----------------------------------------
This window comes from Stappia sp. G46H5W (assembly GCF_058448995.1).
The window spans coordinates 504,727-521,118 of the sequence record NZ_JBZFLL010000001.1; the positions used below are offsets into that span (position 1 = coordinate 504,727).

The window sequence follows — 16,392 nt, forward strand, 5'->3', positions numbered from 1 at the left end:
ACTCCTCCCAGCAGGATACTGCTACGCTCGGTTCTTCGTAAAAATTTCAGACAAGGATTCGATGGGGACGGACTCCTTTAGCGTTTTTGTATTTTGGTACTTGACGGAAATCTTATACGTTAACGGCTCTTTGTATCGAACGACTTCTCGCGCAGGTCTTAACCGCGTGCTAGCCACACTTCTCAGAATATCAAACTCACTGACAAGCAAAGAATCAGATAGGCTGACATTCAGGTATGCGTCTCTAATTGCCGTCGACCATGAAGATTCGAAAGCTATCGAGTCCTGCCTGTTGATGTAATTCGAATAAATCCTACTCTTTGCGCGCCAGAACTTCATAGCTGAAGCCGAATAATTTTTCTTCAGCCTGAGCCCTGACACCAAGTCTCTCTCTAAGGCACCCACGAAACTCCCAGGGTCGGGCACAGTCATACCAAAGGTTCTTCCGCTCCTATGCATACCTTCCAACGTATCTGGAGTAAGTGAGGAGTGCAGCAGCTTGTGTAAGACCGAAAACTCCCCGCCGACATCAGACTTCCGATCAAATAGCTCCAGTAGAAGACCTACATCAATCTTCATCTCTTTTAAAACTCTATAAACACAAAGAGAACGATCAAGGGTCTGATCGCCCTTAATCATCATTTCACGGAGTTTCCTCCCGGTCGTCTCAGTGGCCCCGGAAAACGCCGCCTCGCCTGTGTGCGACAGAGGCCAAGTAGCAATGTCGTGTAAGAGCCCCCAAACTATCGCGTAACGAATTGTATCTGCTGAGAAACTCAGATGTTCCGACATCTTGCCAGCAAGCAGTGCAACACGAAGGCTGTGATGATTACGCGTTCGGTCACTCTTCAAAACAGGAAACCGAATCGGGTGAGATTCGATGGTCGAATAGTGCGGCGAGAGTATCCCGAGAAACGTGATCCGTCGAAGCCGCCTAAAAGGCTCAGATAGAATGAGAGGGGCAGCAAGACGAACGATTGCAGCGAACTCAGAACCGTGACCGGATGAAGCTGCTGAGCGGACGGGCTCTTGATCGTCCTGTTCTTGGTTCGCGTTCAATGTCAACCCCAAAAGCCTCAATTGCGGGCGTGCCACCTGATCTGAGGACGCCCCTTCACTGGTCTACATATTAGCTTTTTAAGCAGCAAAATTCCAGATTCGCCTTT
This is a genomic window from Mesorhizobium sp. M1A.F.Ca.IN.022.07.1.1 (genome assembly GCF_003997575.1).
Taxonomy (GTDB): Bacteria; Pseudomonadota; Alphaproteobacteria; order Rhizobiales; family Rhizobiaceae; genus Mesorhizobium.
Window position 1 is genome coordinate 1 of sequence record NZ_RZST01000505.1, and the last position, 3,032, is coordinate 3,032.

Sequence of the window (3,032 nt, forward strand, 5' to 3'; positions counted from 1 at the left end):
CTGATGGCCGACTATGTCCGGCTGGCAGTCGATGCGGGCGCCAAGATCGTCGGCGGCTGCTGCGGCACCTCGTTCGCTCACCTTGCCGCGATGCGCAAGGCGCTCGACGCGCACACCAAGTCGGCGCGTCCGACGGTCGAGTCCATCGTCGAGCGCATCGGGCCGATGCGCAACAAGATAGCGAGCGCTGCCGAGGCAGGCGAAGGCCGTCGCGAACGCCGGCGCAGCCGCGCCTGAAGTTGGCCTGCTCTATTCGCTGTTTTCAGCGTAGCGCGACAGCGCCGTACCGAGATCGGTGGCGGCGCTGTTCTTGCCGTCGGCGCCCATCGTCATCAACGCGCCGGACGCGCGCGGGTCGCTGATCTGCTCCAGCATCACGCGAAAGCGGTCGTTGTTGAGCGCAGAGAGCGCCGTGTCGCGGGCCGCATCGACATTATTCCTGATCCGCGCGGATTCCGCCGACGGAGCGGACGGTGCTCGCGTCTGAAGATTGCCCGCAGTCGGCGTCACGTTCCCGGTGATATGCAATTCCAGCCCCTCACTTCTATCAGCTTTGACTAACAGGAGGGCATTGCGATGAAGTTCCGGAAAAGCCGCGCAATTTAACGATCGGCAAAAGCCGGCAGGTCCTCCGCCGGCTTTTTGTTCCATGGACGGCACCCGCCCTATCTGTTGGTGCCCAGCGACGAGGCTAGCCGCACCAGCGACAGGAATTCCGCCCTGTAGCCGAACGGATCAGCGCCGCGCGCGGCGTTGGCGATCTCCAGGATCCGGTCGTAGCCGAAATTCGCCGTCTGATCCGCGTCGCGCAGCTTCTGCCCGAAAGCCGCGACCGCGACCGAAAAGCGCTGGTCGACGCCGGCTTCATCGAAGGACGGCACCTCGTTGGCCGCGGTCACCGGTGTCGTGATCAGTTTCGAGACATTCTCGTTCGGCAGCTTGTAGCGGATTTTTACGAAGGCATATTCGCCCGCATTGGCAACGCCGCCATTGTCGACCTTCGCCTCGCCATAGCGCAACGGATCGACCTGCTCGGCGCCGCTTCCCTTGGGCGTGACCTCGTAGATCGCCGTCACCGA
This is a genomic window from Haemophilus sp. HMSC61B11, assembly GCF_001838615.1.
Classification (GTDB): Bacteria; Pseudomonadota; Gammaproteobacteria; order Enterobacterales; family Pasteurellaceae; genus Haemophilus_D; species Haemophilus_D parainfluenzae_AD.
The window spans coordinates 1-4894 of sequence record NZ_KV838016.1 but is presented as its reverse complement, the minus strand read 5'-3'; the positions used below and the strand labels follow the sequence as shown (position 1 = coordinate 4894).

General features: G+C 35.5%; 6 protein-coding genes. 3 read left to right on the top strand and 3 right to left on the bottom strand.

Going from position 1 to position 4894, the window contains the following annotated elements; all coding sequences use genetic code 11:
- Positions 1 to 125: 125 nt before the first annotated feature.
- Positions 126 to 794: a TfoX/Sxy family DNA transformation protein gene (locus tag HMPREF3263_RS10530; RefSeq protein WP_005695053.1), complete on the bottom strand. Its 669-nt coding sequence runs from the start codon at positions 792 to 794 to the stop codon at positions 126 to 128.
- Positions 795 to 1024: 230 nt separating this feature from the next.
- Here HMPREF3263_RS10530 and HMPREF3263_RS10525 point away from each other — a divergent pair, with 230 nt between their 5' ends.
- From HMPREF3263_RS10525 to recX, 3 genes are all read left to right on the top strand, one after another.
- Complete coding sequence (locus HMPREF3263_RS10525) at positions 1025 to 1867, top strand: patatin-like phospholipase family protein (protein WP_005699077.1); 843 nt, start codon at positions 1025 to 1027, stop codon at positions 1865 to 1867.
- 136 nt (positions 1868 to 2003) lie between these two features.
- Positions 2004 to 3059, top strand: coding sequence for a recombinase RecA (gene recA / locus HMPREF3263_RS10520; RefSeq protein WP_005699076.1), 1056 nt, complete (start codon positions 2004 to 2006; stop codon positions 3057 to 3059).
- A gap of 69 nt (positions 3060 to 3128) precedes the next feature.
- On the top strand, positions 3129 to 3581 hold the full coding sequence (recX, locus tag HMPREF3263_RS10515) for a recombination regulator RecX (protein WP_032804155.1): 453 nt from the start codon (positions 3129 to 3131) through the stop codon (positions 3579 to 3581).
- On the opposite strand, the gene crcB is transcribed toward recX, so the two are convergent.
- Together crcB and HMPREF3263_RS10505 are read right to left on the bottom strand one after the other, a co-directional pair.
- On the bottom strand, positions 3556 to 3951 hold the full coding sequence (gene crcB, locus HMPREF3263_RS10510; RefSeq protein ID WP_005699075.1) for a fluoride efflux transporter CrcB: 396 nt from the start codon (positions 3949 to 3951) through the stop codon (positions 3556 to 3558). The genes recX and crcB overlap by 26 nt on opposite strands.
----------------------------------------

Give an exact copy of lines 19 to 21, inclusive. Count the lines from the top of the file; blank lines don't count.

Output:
- From HMPREF3263_RS10525 to recX, 3 genes are all read left to right on the top strand, one after another.
- Complete coding sequence (locus HMPREF3263_RS10525) at positions 1025 to 1867, top strand: patatin-like phospholipase family protein (protein WP_005699077.1); 843 nt, start codon at positions 1025 to 1027, stop codon at positions 1865 to 1867.
- 136 nt (positions 1868 to 2003) lie between these two features.